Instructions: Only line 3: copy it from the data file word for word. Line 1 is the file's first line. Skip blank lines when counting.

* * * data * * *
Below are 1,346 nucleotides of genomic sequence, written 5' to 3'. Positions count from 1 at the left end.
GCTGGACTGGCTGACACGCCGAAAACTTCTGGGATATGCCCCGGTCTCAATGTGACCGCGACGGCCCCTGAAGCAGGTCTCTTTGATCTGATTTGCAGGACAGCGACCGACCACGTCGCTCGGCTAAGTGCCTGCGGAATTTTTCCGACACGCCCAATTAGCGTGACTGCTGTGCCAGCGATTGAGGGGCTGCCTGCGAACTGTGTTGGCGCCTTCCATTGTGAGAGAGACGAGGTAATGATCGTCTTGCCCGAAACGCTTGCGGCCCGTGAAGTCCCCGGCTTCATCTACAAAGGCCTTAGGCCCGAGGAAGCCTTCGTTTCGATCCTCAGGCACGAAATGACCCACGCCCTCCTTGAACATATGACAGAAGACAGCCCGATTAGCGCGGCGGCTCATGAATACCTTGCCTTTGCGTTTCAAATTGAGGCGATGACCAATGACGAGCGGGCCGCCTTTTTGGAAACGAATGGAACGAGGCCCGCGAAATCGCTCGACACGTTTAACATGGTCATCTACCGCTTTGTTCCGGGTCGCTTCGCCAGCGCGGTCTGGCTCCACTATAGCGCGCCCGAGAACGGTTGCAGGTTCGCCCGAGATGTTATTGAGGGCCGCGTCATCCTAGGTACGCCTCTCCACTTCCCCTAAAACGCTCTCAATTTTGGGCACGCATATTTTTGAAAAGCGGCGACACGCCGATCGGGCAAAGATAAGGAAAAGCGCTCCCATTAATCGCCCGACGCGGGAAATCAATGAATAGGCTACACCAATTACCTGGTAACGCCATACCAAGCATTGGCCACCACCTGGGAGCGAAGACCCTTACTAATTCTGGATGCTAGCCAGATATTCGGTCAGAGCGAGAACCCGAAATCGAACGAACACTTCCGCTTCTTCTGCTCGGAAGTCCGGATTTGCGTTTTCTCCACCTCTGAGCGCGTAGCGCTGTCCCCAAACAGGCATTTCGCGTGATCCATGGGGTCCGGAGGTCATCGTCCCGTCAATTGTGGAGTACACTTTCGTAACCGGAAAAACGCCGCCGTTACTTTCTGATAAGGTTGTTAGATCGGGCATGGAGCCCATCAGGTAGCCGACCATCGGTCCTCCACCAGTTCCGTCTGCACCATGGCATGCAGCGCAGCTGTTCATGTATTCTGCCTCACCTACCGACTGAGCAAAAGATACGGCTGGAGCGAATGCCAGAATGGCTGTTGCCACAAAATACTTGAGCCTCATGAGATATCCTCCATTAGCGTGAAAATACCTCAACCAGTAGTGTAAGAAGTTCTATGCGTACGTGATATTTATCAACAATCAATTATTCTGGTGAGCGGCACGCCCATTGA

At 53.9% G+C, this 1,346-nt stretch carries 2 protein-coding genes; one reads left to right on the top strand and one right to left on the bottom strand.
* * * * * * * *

At 53.9% G+C, this 1,346-nt stretch carries 2 protein-coding genes; one reads left to right on the top strand and one right to left on the bottom strand.